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Latest in Public-Key Encryption Chip
Latest in Public-Key Encryption Chip
Researchers have built a new chip, hardwired to perform public-key encryption, that consumes less power, uses less memory and executes faster.
Technology Briefing

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As we all know, hacking is a big deal.

Public-key encryption protocols are complicated, and in computer networks, they're executed by software. But that won't work in the internet of things, connecting sensors embedded in vehicles, appliances, civil structures, manufacturing equipment, and even livestock tags, to online servers.

Tiny embedded sensors that need to maximize battery life can't afford the energy and memory space that software execution of encryption protocols would require.

But now, MIT researchers have built a new chip, hardwired to perform public-key encryption, that consumes 400 times less power, uses about 10 percent as much memory and executes 500 times faster. The researchers described the chip in a paper presented at the International Solid-State Circuits Conference.
Most modern public-key encryption systems use a technique called elliptic-curve encryption.

Cryptographers are coming up with curves with different properties, and they use different primes.  What sets the new chip apart is that it is a hardware solution designed to handle anyelliptic curve. The MIT chip's modular multiplier section can handle 256-bit numbers, this eliminates the extra circuitry for integrating smaller computations, reducing the chip's energy consumption and increases its speed.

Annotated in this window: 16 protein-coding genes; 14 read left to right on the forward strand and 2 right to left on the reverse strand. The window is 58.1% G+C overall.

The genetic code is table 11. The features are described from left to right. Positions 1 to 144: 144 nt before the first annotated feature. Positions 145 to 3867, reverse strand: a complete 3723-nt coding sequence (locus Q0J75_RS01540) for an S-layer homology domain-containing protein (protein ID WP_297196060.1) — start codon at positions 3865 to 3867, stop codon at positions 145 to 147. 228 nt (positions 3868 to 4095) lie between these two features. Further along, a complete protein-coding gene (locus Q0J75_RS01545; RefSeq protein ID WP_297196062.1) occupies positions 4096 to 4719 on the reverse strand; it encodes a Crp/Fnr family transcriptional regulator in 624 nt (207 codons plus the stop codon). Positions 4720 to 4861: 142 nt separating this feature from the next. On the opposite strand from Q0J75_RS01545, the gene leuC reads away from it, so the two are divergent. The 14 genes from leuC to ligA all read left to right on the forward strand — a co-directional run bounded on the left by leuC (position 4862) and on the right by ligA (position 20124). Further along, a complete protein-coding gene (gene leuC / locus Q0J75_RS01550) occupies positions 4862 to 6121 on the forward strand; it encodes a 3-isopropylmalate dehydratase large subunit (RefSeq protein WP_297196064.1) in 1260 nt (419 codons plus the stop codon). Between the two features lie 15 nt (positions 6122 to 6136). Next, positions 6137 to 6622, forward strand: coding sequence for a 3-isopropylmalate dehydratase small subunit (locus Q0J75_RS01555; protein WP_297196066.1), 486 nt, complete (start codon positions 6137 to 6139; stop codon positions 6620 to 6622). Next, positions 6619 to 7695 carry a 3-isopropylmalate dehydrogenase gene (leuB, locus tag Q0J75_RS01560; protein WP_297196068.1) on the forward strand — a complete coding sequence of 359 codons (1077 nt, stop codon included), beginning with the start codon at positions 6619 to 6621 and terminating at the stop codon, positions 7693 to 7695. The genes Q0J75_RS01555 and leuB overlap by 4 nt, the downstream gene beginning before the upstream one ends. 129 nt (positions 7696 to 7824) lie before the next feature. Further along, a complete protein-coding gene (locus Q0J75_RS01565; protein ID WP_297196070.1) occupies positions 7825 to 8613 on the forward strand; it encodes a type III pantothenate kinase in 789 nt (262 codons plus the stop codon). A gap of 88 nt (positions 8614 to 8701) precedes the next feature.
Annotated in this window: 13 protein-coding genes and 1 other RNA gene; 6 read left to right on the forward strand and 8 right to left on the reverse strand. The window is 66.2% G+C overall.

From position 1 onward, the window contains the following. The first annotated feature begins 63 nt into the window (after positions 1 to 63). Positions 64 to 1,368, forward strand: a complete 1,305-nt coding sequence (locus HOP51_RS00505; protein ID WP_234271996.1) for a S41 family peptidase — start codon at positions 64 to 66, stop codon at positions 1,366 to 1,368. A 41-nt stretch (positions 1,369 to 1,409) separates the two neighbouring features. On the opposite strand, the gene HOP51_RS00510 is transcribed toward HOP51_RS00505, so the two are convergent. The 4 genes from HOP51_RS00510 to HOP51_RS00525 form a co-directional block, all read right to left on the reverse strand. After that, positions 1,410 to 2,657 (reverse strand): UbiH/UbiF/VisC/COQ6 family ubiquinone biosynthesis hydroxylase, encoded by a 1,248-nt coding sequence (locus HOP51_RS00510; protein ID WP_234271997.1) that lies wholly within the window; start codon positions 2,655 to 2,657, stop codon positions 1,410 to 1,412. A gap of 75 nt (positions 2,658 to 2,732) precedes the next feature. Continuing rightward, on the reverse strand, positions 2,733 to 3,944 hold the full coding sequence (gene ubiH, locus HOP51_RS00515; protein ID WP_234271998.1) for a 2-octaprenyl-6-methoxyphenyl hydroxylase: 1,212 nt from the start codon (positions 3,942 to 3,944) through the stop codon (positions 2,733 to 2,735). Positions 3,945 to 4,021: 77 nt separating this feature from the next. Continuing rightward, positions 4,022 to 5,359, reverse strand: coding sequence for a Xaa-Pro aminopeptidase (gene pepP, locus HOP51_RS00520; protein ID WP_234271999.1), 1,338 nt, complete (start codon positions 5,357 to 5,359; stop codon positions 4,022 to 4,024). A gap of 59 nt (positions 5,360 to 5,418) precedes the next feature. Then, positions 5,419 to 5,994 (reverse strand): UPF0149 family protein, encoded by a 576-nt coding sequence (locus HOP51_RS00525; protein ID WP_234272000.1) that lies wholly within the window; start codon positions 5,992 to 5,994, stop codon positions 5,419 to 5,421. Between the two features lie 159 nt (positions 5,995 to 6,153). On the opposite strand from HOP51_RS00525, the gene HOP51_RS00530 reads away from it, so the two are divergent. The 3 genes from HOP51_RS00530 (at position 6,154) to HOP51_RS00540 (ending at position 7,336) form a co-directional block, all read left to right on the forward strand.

Another key operation in elliptic-curve cryptography is inversion, which is the calculation of a number that, when multiplied by a given number, will yield a modular product of 1. The MIT researchers equipped their chip with a special-purpose inverter circuit. This increases the chip's surface area by 10 percent, but it cuts the power consumption in half.

The most common encryption protocol to use elliptic-curve cryptography is called the datagram transport layer security protocol, which is hardwired into the MIT researchers' chip, dramatically reducing the amount of memory required for its execution.

The chip also features a general-purpose processor that can be used in conjunction with the dedicated circuitry to execute other elliptic-curve-based security protocols. And this general-purpose processor can be powered down when not in use, so it doesn't compromise the chip's energy efficiency.  
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